New Strain of Strep Causing Cases of Scarlet Fever
TUESDAY, Sept. 10, 2019 (HealthDay News) -- A new, more toxic strain of strep A bacteria is causing an outbreak of scarlet fever among British children, researchers report.
The upswing in scarlet fever is the biggest seen since the 1960s. Between 2014 and 2016, the number of cases went from 15,000 to more than 19,000. The infection tends to peak between March and May, the study found.
"The new lineage [of strep A] seems to be outcompeting its predecessor within the population," said lead researcher Dr. Shiranee Sriskandan, a professor of infectious diseases at Imperial College London.
This new strain also appears to produce more toxin than the previous strain, she said.
Scarlet fever is easily cured with antibiotics, especially penicillin, according to Dr. Marc Siegel, a professor of medicine at NYU Langone Medical Center in New York City.
If strep infections are not treated, however, they can spread throughout the body and become fatal, he said.
"There are 11,000 to 15,000 cases of invasive strep among kids each year in the United States, which result in up to 1,500 deaths," Siegel said.
He fully expects this more aggressive strain of strep A to show up in the United States.
Sriskandan added that "this strain type is fully sensitive to commonly used antibiotics, so resistance has not played a part in its emergence."
Strep A causes infections other than scarlet fever, and some of these are also on the rise in the United Kingdom, Sriskandan said.
Strep infection causes sore throat, fever, swelling lymph nodes and congestion. With scarlet fever, there's also a body rash.
Siegel advises parents whose kids may be suffering from strep to see their pediatrician and get them tested and treated with antibiotics if needed.
For the study, Sriskandan and her colleagues looked at the type of "emm gene" in the Strep A that was causing cases of scarlet fever.
The investigators found that the increase in scarlet fever in London in 2014 was linked to strep A types emm3 and emm4. During the spring of 2015 and 2016, however, throat infections were tied to emm1 strains.
In 2014, only 5% of the infections were emm1, but by 2015 that had risen to 19% and by 2016 to 33%, the researchers found.
The emm1 strain also became the dominant strain involved in other strep A infections, increasing to 42% of strep infections by 2016, the findings showed.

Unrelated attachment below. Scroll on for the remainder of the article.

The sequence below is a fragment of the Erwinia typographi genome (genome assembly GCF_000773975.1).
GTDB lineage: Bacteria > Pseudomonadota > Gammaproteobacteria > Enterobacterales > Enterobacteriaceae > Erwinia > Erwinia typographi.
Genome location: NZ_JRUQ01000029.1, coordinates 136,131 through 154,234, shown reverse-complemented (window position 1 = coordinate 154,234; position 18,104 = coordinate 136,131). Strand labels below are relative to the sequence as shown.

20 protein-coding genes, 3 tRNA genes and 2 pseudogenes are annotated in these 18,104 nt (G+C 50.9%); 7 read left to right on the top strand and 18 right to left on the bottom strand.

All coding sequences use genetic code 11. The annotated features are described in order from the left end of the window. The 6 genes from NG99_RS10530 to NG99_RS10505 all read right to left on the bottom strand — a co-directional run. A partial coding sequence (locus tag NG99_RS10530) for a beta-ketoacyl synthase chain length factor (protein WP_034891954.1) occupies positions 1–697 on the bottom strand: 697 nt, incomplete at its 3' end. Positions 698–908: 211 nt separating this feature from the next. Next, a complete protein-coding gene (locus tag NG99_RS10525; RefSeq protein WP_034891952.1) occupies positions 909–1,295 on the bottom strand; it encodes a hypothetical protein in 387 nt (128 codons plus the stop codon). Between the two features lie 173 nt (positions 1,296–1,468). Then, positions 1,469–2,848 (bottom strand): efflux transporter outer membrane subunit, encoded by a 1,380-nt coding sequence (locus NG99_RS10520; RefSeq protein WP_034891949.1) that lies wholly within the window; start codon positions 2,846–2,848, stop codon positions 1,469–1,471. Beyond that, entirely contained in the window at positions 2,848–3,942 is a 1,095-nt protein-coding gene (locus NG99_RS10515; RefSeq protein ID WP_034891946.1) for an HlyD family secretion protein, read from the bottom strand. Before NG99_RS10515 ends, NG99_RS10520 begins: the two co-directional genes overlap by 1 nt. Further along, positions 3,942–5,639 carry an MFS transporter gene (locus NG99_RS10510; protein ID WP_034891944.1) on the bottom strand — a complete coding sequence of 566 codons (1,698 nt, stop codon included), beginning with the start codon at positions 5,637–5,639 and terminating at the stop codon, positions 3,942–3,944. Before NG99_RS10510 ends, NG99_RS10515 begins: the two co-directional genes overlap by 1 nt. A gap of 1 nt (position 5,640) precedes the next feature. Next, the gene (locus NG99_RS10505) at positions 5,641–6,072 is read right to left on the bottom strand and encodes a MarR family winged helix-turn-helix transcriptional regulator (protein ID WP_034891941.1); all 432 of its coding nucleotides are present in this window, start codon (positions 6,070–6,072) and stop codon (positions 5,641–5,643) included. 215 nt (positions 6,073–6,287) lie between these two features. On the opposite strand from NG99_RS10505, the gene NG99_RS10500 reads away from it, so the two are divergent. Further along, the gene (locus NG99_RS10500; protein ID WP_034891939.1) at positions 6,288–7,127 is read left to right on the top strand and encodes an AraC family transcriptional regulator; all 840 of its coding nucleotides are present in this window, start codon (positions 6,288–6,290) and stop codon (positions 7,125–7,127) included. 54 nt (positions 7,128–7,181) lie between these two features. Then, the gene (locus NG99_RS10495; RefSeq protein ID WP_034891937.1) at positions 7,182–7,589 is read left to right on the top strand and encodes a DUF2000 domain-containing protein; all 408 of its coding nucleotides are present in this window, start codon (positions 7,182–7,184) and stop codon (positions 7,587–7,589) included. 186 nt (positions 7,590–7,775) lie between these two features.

An analysis of the genetics of the emm1 strain uncovered 27 mutations in the 2015 and 2016 strains, which increased the production of the toxin streptococcal pyrogenic exotoxin -- that's responsible for making people ill with scarlet fever and other infections.
This mutated strain, called M1UK, makes nine times more toxin than other emm1 strains, Sriskandan said. It's the strain that was found in 84% of all the emm1 genomes analyzed in England and Wales, she noted.
The researchers then compared the M1UK strains with 2,800 strains from around the world, and although M1UK was unique, strains from Denmark and the United States also showed bits of M1UK.
"The strep A strains that cause throat infections and scarlet fever are essentially the same as those that cause the rarer invasive infections -- increases in the former infections may lead to increases in the rarer infections," Sriskandan said.
A vaccine against strep A would go a long way to prevent all of these infections and would also reduce conditions that result from strep infections, such as rheumatic heart disease, she added.
Dr. Marcelo Laufer is a pediatric infectious disease specialist at Nicklaus Children's Hospital in Miami. He said, "Strep doesn't change much, which is why it's still susceptible to penicillin."
What happens is that it attacks different body systems, so some diseases caused by strep peak while others ebb in an ever-changing pattern, he said.
"Strep has different mechanisms of disease -- sometimes it's invading, sometimes it's by toxin production and sometimes by fooling the body to react to it, like rheumatic fever," Laufer said.
It's the changing nature of the same bacteria that makes it so challenging, he explained. "It's peaks and valleys of the same disease in different forms."
The report was published online Sept. 10 in The Lancet Infectious Diseases journal.
SOURCES: Shiranee Sriskandan, M.D., Ph.D., professor, infectious diseases, Imperial College London; Marcelo Laufer, M.D., pediatric infectious disease specialist, Nicklaus Children's Hospital, Miami; Marc Siegel, M.D., professor, medicine, NYU Langone Medical Center, New York City; Sept. 10, 2019, The Lancet Infectious Diseases, online
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